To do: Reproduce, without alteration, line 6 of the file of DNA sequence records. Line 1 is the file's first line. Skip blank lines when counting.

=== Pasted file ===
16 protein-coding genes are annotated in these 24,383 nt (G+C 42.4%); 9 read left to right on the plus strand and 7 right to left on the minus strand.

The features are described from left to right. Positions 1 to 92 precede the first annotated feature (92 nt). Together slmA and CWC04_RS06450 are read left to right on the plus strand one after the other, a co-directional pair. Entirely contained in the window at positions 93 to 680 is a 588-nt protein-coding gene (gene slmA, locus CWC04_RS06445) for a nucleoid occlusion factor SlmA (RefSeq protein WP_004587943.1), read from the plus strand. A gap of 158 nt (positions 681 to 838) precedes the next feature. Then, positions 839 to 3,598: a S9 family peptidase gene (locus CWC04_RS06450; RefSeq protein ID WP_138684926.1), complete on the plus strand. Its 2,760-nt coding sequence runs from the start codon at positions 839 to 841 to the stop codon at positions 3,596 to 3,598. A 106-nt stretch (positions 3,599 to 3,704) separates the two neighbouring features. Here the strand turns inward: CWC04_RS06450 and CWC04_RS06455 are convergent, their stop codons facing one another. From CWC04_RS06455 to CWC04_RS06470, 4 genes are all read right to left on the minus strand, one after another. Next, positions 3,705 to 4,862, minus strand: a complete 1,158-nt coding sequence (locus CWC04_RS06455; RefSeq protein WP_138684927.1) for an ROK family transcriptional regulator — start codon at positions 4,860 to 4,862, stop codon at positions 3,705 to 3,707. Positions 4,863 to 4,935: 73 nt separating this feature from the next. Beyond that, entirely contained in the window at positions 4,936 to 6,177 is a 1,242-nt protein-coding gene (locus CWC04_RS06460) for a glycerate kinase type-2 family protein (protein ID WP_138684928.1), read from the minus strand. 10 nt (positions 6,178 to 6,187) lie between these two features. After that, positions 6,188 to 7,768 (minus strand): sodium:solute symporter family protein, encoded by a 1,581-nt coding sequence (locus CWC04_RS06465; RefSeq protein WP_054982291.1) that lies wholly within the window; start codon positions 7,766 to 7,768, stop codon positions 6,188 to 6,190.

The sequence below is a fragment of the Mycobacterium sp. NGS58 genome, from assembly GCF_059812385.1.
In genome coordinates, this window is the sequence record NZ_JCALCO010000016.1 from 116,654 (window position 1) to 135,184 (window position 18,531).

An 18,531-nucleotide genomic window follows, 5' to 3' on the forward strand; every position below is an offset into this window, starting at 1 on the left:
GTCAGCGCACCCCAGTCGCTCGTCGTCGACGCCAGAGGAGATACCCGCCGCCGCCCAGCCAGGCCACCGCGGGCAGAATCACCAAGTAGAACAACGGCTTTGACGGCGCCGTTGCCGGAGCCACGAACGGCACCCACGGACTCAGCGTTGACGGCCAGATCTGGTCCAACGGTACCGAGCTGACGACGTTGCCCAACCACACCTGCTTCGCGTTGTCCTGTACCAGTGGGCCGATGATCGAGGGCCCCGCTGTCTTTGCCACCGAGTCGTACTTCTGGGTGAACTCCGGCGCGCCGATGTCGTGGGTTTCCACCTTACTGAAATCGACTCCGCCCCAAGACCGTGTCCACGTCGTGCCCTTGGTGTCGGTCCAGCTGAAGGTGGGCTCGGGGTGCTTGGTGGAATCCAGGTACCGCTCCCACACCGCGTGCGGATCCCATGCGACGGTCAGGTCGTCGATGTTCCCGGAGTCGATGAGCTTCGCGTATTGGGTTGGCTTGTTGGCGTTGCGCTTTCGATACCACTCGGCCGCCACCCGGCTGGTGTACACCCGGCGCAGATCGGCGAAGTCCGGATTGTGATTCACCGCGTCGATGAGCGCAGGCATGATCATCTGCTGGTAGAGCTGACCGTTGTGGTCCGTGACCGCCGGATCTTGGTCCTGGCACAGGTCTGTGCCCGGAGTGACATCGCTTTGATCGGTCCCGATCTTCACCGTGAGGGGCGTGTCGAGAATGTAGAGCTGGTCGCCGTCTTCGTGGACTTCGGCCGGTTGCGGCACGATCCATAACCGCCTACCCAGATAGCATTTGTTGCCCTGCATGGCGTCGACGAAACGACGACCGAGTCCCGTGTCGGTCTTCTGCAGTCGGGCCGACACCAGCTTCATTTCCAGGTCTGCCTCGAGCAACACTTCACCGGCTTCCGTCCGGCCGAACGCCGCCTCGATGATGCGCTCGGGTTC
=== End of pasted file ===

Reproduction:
GTCAGCGCACCCCAGTCGCTCGTCGTCGACGCCAGAGGAGATACCCGCCGCCGCCCAGCCAGGCCACCGCGGGCAGAATCACCAAGTAGAACAACGGCTTTGACGGCGCCGTTGCCGGAGCCACGAACGGCACCCACGGACTCAGCGTTGACGGCCAGATCTGGTCCAACGGTACCGAGCTGACGACGTTGCCCAACCACACCTGCTTCGCGTTGTCCTGTACCAGTGGGCCGATGATCGAGGGCCCCGCTGTCTTTGCCACCGAGTCGTACTTCTGGGTGAACTCCGGCGCGCCGATGTCGTGGGTTTCCACCTTACTGAAATCGACTCCGCCCCAAGACCGTGTCCACGTCGTGCCCTTGGTGTCGGTCCAGCTGAAGGTGGGCTCGGGGTGCTTGGTGGAATCCAGGTACCGCTCCCACACCGCGTGCGGATCCCATGCGACGGTCAGGTCGTCGATGTTCCCGGAGTCGATGAGCTTCGCGTATTGGGTTGGCTTGTTGGCGTTGCGCTTTCGATACCACTCGGCCGCCACCCGGCTGGTGTACACCCGGCGCAGATCGGCGAAGTCCGGATTGTGATTCACCGCGTCGATGAGCGCAGGCATGATCATCTGCTGGTAGAGCTGACCGTTGTGGTCCGTGACCGCCGGATCTTGGTCCTGGCACAGGTCTGTGCCCGGAGTGACATCGCTTTGATCGGTCCCGATCTTCACCGTGAGGGGCGTGTCGAGAATGTAGAGCTGGTCGCCGTCTTCGTGGACTTCGGCCGGTTGCGGCACGATCCATAACCGCCTACCCAGATAGCATTTGTTGCCCTGCATGGCGTCGACGAAACGACGACCGAGTCCCGTGTCGGTCTTCTGCAGTCGGGCCGACACCAGCTTCATTTCCAGGTCTGCCTCGAGCAACACTTCACCGGCTTCCGTCCGGCCGAACGCCGCCTCGATGATGCGCTCGGGTTC